| by Sierra Abukins

News Stories

Fulbright scholar Benit Mutombo (Mbiakolo) MAIEP ’24 carried the flag of her home country, the Democratic Republic of Congo, at the Middlebury Institute’s opening flag ceremony.

This fall, the Middlebury Institute welcomed 293 new students from 30 different countries. Over the next few weeks, we’ll be featuring a series with new students sharing how they came to the Institute and where they hope to go with their degrees.

Climate change is top of mind for all of Middlebury Institute’s incoming International Environmental Policy students, but they come with many different points of reference. Our planet is undergoing significant strain and stress. Incoming Middlebury Institute students have had the chance to see that firsthand in many different regions of the world.

Climate Change Concerns in the Congo

“I want to have an impact and work in something dynamic,” said Benit Mutombo (Mbiakolo) MAIEP ’24, a Fulbright scholar from Congo. “Climate change is a topic that the world is concerned about, no matter what country we are coming from, and there are not a lot of experts where I come from,” she said.

Congo depends heavily upon natural reserves extraction; is home to the second largest forest in the world, which is a strategic environmental resource for the whole planet; and also has critical fisheries that are under stress.

“People aren’t able to fight climate change unless they know where to start and how to negotiate,” she said. “We need to diversify our economy and it is absolutely possible.”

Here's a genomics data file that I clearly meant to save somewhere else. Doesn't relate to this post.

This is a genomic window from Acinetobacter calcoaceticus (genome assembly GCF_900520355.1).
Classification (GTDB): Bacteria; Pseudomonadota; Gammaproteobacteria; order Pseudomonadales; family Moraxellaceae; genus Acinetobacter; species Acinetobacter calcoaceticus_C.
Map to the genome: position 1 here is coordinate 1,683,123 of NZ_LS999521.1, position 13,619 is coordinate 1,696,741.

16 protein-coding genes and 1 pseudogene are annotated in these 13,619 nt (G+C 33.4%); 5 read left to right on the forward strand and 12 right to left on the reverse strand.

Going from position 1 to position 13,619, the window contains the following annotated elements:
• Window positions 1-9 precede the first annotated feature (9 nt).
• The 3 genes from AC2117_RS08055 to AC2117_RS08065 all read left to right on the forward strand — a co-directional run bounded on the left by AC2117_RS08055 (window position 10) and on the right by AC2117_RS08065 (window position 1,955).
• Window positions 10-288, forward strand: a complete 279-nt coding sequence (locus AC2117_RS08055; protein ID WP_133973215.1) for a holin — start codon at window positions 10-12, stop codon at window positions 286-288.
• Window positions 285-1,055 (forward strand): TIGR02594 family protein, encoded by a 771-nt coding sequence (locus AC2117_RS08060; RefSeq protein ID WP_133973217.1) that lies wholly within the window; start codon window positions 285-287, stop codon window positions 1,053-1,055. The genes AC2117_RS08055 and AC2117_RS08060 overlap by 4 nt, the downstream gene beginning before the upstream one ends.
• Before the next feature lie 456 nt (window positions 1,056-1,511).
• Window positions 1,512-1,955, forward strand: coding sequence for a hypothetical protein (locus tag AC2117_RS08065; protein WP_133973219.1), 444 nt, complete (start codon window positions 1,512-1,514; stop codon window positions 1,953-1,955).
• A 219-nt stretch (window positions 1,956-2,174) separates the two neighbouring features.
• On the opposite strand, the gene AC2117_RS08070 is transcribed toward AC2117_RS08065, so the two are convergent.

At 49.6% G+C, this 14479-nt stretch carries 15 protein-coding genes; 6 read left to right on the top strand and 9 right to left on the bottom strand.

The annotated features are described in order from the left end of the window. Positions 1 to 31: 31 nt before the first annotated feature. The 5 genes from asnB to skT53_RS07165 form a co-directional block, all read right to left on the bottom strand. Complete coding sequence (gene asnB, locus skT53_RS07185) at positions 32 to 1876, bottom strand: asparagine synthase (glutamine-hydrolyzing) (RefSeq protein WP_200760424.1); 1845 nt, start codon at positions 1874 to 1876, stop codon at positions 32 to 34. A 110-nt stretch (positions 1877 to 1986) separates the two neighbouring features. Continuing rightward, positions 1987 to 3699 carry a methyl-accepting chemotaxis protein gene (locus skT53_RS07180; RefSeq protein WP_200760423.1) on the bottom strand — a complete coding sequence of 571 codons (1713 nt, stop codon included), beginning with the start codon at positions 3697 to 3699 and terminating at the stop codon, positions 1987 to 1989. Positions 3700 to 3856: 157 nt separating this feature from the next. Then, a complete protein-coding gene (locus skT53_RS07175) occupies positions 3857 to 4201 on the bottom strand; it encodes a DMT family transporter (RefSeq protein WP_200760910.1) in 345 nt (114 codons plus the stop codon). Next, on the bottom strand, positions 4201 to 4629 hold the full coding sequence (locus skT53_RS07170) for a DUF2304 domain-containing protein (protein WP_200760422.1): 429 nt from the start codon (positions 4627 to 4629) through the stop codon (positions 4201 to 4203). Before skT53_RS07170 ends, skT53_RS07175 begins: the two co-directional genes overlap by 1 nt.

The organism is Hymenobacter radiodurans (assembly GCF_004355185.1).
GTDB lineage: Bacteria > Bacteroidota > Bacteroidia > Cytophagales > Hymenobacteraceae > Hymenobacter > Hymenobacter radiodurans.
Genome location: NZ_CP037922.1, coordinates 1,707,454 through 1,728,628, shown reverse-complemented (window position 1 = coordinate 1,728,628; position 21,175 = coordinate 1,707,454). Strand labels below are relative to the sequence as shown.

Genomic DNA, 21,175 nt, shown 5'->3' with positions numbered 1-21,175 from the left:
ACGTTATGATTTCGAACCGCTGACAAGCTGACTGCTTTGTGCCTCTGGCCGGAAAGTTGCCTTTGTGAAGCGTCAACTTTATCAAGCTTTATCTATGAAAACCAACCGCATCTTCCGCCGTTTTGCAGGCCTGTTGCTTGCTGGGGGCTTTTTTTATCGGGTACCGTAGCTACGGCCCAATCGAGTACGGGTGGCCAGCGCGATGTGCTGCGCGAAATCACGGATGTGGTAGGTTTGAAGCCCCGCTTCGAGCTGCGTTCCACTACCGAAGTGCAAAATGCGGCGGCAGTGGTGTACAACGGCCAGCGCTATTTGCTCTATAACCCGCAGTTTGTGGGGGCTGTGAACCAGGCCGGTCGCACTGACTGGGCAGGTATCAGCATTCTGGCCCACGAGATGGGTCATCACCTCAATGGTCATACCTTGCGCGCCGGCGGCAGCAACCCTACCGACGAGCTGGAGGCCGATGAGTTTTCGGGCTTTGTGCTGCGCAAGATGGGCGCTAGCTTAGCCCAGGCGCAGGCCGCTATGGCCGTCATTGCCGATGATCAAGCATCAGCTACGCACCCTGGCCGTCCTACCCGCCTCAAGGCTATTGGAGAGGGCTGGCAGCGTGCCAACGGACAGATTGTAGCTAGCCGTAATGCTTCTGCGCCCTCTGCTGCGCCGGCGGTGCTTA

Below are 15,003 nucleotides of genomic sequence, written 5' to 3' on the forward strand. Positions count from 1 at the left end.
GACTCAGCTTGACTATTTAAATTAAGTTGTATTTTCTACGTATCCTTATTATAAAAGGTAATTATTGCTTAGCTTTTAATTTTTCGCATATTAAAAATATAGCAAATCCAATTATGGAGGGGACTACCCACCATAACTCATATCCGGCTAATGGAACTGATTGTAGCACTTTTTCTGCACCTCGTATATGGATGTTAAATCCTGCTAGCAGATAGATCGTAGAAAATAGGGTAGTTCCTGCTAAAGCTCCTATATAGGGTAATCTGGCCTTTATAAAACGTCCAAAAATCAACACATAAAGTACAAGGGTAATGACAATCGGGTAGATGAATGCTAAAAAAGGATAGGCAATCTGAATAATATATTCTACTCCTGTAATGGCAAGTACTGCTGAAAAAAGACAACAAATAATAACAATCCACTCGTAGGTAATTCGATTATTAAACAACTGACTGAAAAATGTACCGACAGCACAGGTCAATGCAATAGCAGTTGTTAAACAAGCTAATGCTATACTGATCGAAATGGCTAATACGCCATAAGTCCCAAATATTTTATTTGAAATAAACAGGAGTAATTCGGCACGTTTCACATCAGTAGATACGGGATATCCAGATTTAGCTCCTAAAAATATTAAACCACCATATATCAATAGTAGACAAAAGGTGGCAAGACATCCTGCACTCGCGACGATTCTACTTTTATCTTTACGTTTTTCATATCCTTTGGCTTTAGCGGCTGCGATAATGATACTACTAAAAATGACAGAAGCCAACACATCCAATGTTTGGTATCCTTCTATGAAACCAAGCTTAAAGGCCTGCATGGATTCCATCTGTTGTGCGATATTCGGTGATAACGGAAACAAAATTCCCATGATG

Changing Conditions in Antarctica

Her classmate, Libby Mohn MAIEP ’24, has had a different region on her mind lately—Antarctica. Over the summer, she had the unique chance to travel there with the 2041 Foundation, so named because that year is when nations will gather to revisit the current moratorium on mining in the Antarctic.

Libby Mohn
Libby Mohn had the opportunity to go on an expedition to Antarctica in the summer before beginning her International Environmental Policy degree at the Middlebury Institute.

“One of my career goals is to be a part of those conversations,” said Mohn, who got accepted to both the Middlebury Institute and the expedition in one whirlwind week.

She was initially looking at graduate schools “anywhere but the U.S.,” until she found the Institute.

“I got that emotional upwelling. This is the right place—an international school, focused on intercultural competency, with not only an environmental program focused on the social sciences, but a specific ocean concentration, and it’s in Monterey.”

Read Libby’s reflections on her trip to Antarctica.